A Saturday night fire destroyed a Halifax County garage at 1133 Newton Farm Road filled with antique cars and other equipment.
“Everything is gone,” said homeowner Raymond Butler. “Fifty-five years shot.”
Chris Hudson, chief of the Cluster Springs Volunteer Fire Department, deemed the garage and its contents a “total loss,” estimating $800,000 in damage from the fire. He said a lightning strike was determined to be the cause of the fire.
“We had extreme lightning and thunderstorms last night. Lightning was coming down and splintering off. We think lightning struck the center of the shop,” Butler further explained. “I went out there and the top of the shop was completely engulfed with flames.”
At that point, Butler said he knew it was too dangerous to enter the garage and try to save his and his wife Terry’s numerous antique cars, bicycles, golf carts and other collectibles.
The Cluster Springs Volunteer Fire Department arrived on the scene at 11:30 p.m. with three trucks and remained on the scene until 5 a.m. Hudson said heavy flames and smoke were showing when he arrived on scene.
Assisting Cluster Springs were the South Boston Fire Department, responding with two trucks, the Virgilina Volunteer Fire Department, responding with one truck, the Clover Volunteer Fire Department, responding with one truck, the Scottsburg Volunteer Fire Department, responding with one truck, the Triple Springs Volunteer Fire Department of Person County, North Carolina, responding with one truck, the Clarksville Fire Department, responding with three trucks, the Turbeville Volunteer Fire Department, responding with two trucks, the Midway Volunteer Fire Department, responding with two trucks, the Liberty Volunteer Fire Department, responding with one truck, and the North Halifax Volunteer Fire Department, responding with manpower. Hudson said the firefighters used 50,000 gallons of water to extinguish the flames.
“We had good support from the fire departments,” Butler commented.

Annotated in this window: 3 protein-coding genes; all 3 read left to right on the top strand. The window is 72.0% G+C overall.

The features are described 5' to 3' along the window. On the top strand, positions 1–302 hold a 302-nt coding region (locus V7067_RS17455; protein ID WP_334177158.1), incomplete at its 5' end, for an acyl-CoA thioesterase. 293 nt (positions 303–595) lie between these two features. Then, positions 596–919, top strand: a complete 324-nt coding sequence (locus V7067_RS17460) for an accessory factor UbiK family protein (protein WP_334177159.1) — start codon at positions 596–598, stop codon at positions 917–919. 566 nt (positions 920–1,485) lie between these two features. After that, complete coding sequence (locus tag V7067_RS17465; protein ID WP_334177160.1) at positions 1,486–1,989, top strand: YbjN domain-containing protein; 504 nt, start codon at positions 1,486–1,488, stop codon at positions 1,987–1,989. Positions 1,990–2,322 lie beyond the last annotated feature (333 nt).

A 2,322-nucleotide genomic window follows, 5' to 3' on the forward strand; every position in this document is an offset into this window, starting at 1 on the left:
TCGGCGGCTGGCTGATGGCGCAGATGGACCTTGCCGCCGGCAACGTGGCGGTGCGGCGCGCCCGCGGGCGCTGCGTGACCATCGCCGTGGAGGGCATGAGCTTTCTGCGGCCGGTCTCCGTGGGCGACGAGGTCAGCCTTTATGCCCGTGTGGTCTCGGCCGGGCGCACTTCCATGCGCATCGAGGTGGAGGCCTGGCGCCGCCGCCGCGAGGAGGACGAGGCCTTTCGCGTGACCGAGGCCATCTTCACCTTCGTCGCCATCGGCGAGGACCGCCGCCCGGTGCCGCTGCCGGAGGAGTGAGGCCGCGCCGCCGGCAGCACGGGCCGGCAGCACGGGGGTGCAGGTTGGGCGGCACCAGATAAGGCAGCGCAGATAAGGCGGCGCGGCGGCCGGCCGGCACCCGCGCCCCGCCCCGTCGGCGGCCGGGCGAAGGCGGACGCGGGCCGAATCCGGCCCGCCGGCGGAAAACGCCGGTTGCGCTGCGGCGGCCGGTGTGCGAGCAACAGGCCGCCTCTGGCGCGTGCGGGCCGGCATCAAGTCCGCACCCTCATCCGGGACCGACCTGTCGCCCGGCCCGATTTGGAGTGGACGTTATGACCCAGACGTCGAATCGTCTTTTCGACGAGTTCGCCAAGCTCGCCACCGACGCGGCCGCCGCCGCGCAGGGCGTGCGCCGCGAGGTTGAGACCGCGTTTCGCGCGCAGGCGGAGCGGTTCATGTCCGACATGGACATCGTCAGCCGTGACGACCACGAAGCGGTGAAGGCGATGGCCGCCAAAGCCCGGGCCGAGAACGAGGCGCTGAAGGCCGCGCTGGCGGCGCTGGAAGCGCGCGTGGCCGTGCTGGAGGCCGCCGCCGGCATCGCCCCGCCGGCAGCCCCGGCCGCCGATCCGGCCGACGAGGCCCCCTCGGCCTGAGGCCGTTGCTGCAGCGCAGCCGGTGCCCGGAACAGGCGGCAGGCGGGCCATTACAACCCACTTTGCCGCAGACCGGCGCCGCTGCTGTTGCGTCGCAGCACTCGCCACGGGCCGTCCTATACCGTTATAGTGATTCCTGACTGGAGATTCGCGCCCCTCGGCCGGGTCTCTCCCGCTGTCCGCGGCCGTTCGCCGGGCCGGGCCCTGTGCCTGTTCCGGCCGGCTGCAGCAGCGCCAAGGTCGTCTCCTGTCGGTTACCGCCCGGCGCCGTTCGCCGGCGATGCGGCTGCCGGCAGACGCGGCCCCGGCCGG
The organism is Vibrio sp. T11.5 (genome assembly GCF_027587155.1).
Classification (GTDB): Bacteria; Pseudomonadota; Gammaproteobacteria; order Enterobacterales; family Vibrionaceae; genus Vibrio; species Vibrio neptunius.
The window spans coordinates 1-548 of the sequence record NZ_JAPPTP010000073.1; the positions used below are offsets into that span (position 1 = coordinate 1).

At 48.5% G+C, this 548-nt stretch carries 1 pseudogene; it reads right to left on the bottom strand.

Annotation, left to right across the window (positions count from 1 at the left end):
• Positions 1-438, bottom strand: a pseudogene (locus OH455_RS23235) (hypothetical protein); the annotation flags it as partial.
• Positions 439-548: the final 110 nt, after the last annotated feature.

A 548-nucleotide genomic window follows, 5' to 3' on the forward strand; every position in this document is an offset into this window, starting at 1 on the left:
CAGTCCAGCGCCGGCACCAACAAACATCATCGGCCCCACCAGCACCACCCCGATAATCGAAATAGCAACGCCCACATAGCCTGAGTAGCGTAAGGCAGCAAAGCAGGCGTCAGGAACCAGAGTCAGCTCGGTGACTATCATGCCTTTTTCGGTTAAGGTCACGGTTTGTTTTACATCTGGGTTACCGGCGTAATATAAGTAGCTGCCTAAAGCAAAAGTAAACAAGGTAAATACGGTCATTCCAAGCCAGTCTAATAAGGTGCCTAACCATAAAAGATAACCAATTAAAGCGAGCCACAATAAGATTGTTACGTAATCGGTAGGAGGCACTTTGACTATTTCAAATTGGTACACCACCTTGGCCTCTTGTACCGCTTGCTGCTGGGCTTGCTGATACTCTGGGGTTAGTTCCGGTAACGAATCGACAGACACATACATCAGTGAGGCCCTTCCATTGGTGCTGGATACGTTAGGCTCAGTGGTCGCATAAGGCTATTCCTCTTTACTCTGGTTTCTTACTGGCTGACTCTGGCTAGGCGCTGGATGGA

Two propane tanks adjacent to the house proposed a hazard due to the fire, and at one point, the area had to be evacuated. A technician from Southern States working on the propane tanks was injured and had to be transported to a medical facility for treatment, Butler said.
A long list of antique cars and other vehicles were burned in the fire. The vehicles include a 1958 Chevrolet pickup truck bought brand new the year it debuted, a 1952 Studebaker and Chevrolet pickup truck, and a 1969 Camaro and 1997 Camaro, all belonging to his wife Terry, a 1955 Chevrolet two-door Sedan, a 1956 Chevrolet sedan, a 1956 Sedan Delivery, a 1966 El Camino, a 1966 Biscayne Sleeper, a 1970 Chevrolet C-10 pickup truck, a 1971 first-year Superline Harley-Davidson motorcycle and a 2005 limited edition SSR Chevrolet truck, Butler shared.
At this point, Butler said he would not try to replace all of the cars that were burned in the fire, and some of the items had sentimental value and are irreplaceable. Despite sustaining such a major loss, Butler had a positive attitude the day after the fire, citing his faith as the source of his optimistic outlook.
“God has blessed us in the past and it’s His will. He’s got a plan for us involved in this somehow,” Butler said.